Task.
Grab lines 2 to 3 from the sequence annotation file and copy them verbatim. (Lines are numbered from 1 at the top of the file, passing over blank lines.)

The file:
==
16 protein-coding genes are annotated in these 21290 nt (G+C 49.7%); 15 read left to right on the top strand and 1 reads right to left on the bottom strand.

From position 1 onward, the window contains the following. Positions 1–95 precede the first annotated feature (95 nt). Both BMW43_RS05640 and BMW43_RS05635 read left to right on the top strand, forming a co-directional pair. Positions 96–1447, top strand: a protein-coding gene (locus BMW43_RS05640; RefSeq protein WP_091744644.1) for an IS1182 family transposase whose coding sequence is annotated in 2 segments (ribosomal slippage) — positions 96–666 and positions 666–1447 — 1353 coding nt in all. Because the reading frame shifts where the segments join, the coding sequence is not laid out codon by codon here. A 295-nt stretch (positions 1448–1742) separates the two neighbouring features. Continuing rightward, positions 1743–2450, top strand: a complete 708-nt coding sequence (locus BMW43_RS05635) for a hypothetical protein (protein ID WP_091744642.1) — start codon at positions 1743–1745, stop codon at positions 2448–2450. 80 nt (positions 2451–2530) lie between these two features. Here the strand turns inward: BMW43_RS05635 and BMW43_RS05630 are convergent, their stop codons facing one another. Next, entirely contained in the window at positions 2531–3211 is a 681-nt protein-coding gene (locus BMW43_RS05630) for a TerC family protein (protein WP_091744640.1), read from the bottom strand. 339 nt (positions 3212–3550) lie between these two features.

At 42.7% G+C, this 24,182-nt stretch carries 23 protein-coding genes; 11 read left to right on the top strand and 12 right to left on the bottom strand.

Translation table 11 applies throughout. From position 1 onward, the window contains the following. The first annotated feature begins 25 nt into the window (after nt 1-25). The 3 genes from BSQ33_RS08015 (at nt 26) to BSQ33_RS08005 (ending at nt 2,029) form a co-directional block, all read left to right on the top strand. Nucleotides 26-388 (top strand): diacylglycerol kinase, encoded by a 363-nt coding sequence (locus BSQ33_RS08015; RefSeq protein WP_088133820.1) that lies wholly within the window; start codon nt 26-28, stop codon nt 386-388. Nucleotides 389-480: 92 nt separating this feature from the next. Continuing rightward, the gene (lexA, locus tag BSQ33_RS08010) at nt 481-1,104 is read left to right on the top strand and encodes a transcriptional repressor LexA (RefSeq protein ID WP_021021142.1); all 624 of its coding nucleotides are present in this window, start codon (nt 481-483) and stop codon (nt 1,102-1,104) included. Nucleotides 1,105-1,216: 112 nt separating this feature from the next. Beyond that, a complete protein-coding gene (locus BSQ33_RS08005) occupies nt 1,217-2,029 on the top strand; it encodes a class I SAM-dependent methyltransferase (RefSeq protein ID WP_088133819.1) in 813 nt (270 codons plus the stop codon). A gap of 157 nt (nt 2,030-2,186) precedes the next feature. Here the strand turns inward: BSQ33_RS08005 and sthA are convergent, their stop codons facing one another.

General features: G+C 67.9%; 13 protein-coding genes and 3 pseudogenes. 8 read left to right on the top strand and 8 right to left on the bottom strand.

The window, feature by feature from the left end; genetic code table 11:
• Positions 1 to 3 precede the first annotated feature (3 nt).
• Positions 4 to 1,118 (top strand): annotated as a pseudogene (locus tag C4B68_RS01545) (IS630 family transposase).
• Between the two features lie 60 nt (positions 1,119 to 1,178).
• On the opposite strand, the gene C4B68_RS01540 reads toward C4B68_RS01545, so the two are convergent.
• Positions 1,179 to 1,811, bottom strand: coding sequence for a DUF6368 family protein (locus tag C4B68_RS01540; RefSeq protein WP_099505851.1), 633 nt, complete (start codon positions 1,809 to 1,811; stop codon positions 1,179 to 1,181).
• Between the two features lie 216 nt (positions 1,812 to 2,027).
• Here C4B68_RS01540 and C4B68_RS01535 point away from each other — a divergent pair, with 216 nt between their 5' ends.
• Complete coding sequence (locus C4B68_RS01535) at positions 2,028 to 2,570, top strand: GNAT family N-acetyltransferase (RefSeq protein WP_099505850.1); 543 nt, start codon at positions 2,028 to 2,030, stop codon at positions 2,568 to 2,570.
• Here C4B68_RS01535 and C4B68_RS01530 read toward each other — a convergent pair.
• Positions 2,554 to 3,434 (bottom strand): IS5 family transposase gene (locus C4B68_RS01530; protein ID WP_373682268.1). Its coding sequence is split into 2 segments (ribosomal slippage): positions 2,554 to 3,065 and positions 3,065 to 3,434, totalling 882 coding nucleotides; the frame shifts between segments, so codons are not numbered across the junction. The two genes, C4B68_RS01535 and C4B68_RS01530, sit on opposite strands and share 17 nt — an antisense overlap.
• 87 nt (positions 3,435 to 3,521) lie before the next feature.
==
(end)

From position 1 onward, the window contains the following. Positions 1–95 precede the first annotated feature (95 nt). Both BMW43_RS05640 and BMW43_RS05635 read left to right on the top strand, forming a co-directional pair. Positions 96–1447, top strand: a protein-coding gene (locus BMW43_RS05640; RefSeq protein WP_091744644.1) for an IS1182 family transposase whose coding sequence is annotated in 2 segments (ribosomal slippage) — positions 96–666 and positions 666–1447 — 1353 coding nt in all. Because the reading frame shifts where the segments join, the coding sequence is not laid out codon by codon here. A 295-nt stretch (positions 1448–1742) separates the two neighbouring features. Continuing rightward, positions 1743–2450, top strand: a complete 708-nt coding sequence (locus BMW43_RS05635) for a hypothetical protein (protein ID WP_091744642.1) — start codon at positions 1743–1745, stop codon at positions 2448–2450. 80 nt (positions 2451–2530) lie between these two features. Here the strand turns inward: BMW43_RS05635 and BMW43_RS05630 are convergent, their stop codons facing one another. Next, entirely contained in the window at positions 2531–3211 is a 681-nt protein-coding gene (locus BMW43_RS05630) for a TerC family protein (protein WP_091744640.1), read from the bottom strand. 339 nt (positions 3212–3550) lie between these two features.

At 42.7% G+C, this 24,182-nt stretch carries 23 protein-coding genes; 11 read left to right on the top strand and 12 right to left on the bottom strand.